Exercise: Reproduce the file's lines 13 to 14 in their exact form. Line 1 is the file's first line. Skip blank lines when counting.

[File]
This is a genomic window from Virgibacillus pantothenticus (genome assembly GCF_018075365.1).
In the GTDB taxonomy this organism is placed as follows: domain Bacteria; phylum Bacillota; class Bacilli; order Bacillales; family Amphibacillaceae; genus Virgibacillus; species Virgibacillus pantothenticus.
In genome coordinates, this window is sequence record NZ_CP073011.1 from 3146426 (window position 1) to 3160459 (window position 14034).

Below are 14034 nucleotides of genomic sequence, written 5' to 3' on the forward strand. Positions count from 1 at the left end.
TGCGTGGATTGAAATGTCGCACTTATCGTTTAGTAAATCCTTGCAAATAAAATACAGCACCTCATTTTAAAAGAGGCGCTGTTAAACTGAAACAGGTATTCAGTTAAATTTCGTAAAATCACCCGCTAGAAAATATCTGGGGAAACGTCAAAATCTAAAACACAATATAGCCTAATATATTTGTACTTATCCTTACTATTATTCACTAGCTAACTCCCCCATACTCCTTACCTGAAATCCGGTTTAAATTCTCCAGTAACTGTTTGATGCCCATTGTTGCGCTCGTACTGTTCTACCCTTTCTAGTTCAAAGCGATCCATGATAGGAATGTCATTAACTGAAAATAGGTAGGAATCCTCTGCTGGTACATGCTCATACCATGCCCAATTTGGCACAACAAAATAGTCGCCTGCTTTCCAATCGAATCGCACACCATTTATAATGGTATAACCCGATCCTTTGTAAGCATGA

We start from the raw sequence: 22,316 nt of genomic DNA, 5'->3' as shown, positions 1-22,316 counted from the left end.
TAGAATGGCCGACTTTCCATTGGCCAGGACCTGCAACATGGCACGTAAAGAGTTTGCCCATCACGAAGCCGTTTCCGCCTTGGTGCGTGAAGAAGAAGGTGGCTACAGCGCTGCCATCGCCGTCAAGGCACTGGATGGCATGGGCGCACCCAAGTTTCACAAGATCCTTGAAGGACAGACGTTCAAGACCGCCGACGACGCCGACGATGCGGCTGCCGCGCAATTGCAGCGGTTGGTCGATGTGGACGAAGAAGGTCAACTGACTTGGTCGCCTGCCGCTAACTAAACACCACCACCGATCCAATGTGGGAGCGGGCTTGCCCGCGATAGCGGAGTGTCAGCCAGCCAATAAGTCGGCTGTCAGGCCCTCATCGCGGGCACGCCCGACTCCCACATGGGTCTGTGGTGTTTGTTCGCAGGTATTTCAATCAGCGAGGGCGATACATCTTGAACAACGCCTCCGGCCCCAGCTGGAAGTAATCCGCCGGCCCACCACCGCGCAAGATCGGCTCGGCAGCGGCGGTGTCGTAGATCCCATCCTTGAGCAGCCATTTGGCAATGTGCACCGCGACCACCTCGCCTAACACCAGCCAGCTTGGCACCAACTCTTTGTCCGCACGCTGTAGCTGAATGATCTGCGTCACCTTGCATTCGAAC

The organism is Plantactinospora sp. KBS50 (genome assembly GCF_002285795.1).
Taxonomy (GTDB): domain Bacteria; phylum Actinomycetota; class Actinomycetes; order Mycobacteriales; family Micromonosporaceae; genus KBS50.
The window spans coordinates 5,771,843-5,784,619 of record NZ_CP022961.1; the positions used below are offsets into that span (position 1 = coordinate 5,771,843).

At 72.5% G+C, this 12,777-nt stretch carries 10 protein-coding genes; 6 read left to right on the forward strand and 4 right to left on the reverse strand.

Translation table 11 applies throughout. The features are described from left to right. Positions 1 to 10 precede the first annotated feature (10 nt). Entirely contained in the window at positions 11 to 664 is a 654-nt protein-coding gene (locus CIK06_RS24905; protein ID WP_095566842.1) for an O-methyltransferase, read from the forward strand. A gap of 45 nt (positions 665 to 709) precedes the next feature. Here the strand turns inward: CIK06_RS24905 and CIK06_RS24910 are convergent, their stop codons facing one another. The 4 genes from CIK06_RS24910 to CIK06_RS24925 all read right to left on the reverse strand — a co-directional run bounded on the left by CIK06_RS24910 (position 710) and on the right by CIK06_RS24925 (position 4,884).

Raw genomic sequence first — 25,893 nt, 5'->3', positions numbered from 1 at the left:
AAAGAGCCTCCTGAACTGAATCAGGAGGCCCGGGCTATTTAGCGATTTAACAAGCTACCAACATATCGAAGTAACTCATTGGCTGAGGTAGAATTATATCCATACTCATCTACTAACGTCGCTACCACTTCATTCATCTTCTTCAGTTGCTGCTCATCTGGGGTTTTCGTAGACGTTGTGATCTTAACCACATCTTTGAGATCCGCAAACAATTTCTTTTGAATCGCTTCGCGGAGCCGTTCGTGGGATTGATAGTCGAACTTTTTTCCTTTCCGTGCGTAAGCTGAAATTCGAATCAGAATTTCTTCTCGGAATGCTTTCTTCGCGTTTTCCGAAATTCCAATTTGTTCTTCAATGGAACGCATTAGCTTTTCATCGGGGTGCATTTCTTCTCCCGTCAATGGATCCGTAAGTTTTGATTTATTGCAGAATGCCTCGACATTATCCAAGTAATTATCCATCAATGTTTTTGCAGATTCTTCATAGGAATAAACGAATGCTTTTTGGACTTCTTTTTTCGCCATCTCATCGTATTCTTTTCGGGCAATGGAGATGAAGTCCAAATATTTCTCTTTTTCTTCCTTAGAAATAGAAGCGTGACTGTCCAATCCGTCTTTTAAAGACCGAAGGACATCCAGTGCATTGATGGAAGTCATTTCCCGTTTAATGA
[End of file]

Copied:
Raw genomic sequence first — 25,893 nt, 5'->3', positions numbered from 1 at the left:
AAAGAGCCTCCTGAACTGAATCAGGAGGCCCGGGCTATTTAGCGATTTAACAAGCTACCAACATATCGAAGTAACTCATTGGCTGAGGTAGAATTATATCCATACTCATCTACTAACGTCGCTACCACTTCATTCATCTTCTTCAGTTGCTGCTCATCTGGGGTTTTCGTAGACGTTGTGATCTTAACCACATCTTTGAGATCCGCAAACAATTTCTTTTGAATCGCTTCGCGGAGCCGTTCGTGGGATTGATAGTCGAACTTTTTTCCTTTCCGTGCGTAAGCTGAAATTCGAATCAGAATTTCTTCTCGGAATGCTTTCTTCGCGTTTTCCGAAATTCCAATTTGTTCTTCAATGGAACGCATTAGCTTTTCATCGGGGTGCATTTCTTCTCCCGTCAATGGATCCGTAAGTTTTGATTTATTGCAGAATGCCTCGACATTATCCAAGTAATTATCCATCAATGTTTTTGCAGATTCTTCATAGGAATAAACGAATGCTTTTTGGACTTCTTTTTTCGCCATCTCATCGTATTCTTTTCGGGCAATGGAGATGAAGTCCAAATATTTCTCTTTTTCTTCCTTAGAAATAGAAGCGTGACTGTCCAATCCGTCTTTTAAAGACCGAAGGACATCCAGTGCATTGATGGAAGTCATTTCCCGTTTAATGA